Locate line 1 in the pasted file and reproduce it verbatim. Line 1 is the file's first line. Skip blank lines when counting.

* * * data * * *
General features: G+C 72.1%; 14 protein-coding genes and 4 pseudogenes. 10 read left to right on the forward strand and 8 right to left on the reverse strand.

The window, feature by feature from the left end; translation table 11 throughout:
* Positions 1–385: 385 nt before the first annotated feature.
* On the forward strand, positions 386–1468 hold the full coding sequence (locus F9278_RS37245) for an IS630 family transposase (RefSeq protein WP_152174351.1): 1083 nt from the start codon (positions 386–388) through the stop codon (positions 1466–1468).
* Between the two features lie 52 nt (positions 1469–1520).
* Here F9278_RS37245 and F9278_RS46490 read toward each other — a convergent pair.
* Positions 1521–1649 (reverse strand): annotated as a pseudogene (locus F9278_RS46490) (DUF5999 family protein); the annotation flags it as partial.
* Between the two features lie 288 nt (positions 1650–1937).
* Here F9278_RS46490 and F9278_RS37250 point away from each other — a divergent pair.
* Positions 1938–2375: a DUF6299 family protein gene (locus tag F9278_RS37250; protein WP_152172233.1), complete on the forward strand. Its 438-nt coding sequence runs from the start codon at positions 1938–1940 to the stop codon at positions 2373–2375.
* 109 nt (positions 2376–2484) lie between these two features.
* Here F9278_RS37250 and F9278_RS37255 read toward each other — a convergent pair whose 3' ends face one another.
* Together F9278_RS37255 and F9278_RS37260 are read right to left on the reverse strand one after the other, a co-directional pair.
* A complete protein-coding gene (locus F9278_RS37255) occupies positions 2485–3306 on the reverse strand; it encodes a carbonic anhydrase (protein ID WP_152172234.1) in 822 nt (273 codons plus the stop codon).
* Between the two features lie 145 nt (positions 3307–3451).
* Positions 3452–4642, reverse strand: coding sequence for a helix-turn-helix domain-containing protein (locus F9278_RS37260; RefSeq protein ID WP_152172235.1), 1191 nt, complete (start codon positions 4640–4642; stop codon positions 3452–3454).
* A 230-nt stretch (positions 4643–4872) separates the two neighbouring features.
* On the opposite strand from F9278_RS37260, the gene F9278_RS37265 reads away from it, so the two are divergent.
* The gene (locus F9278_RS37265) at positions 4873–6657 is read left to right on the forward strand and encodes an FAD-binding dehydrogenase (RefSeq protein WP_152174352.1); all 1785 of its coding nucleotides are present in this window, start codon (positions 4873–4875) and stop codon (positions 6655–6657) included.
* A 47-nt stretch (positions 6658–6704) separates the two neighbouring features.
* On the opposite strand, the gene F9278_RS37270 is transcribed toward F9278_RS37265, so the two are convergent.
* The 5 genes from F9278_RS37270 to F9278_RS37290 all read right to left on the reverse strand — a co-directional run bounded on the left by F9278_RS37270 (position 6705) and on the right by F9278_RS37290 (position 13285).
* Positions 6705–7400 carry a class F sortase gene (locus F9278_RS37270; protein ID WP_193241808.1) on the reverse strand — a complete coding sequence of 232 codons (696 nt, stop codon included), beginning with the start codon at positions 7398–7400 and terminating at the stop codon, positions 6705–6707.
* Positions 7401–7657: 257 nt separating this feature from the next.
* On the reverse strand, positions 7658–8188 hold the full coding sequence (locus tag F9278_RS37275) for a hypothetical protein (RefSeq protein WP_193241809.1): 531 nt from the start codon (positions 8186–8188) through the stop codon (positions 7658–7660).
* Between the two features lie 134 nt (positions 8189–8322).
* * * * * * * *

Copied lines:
General features: G+C 72.1%; 14 protein-coding genes and 4 pseudogenes. 10 read left to right on the forward strand and 8 right to left on the reverse strand.